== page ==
The Chicago Prize, while being a substantial opportunity, was not the catalyst for these projects. “Our project was not created for the Chicago Prize submission. We’ve been working on a lot of these projects for years, a couple of them a decade,” Hurlock said.
Austin’s ASPIRE Initiative, which calls for childcare services, early education, and an emphasis on a cradle-to-career pipeline, “was really born from the plan,” said Darnell Shields of Austin Coming Together. That plan he’s referring to is Austin’s Quality of Life plan.
South Chicago, Englewood, Austin, and many other neighborhoods across the city have Quality of Life plans, assessments that include comprehensive community input on what residents want and need in their communities. These plans have been years in the making, and most of the five finalists are aligned with their own neighborhoods’ Quality of Life plan.
The process of synthesizing a neighborhood’s wants, needs, and voice into an actionable document is impressive in and of itself. These plans aim to create an achievable mandate, a set of ideas created by a coalition of neighborhood members. The plans address the wide-ranging issues affecting Black and brown neighborhoods across the city: healthcare, worthwhile employment, food access, and safety. These community goals take on different physical manifestations. Some projects, like those in Auburn Gresham and Little Village, are focused on building multi-purpose spaces. In Englewood, the “Go Green on Racine” initiative, another Chicago Prize finalist, will support job training, healthcare, and food access on one campus.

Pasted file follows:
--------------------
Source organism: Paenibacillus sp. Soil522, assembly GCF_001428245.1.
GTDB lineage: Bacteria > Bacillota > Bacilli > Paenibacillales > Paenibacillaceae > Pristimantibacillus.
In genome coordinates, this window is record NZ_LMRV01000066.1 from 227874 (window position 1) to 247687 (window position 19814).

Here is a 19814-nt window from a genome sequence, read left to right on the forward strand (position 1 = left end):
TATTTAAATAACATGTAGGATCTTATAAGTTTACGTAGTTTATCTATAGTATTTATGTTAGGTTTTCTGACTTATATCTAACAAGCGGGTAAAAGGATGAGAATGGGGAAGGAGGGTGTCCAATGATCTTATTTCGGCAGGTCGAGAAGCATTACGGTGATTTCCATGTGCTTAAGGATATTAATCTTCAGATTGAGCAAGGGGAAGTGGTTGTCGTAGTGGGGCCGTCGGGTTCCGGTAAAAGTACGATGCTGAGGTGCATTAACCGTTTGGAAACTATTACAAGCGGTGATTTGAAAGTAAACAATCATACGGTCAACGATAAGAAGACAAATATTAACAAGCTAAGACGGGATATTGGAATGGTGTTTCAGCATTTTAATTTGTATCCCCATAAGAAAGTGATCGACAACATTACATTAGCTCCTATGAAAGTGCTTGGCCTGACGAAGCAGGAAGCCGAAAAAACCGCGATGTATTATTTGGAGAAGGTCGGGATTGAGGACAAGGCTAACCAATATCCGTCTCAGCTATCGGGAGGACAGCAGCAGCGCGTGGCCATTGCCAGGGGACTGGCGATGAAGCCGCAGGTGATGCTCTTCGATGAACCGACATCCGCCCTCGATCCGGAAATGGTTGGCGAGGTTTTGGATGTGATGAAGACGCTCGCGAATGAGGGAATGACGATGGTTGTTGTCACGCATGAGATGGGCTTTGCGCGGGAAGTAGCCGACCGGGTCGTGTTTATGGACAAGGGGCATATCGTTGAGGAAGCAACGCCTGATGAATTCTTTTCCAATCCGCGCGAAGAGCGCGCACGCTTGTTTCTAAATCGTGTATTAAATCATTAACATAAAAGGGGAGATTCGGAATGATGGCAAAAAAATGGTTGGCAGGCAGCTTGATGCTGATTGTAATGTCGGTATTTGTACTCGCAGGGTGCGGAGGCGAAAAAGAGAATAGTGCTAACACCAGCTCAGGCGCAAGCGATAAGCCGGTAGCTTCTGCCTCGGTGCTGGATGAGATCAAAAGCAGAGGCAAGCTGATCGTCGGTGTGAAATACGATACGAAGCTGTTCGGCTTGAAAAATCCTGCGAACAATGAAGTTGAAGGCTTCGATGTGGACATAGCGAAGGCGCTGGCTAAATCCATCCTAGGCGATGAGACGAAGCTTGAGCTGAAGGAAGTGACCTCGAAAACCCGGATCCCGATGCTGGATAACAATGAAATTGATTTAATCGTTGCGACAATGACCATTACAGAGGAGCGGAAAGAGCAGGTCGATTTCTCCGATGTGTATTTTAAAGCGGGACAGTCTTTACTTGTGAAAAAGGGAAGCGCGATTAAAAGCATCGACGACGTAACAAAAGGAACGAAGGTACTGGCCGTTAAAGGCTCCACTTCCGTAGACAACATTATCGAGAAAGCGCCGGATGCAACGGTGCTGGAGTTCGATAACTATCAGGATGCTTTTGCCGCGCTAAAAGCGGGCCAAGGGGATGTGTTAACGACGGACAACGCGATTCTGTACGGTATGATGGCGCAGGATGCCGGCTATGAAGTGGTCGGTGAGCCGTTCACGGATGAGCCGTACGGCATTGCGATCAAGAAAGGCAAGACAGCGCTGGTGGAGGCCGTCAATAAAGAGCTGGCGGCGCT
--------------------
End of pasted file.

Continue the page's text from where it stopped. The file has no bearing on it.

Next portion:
Like South Chicago, bids from Austin and North Lawndale are taking a different approach, eyeing many different stakeholders within a defined area, sometimes encompassing entire business corridors. On the West Side, neighborhood leaders are attempting to right decades of racist disinvestment, and due to their respective Quality of Life plans, they’re doing so with a mandate from their communities.
In North Lawndale, work had already begun on the projects that would make up their Chicago Prize bid years before the Chicago Prize existed. “We had not had a comprehensive plan for North Lawndale … in over fifty years,” said Richard Townsell of the Lawndale Christian Development Corporation. “It’s democracy at work.”
North Lawndale’s proposal contains six different developments, with the goal of increasing affordable housing, workforce assistance, and Ogden Commons, a mixed-use development that will have a partially federally-funded ambulatory care center.
Undergirding this entire process is solidarity and collaboration among finalists, and it feels more powerful than any one grant.
“Common consensus, which is largely being led by people outside of the neighborhood, not people of color, is that they had to come in and do something because there were no leaders here…nothing is further from the truth,” Townsell said. “To survive in this country we have to be extremely collaborative.”
These groups have come together, not just to work with each other, but to advocate for each other. “We’ve partnered with almost every other team,” Hurlock said. “Even now we’re still working to say ‘Hey, we all need funding, we don’t need to compete against one another.’ This is what families need, whether they’re on the West or the South Sides.”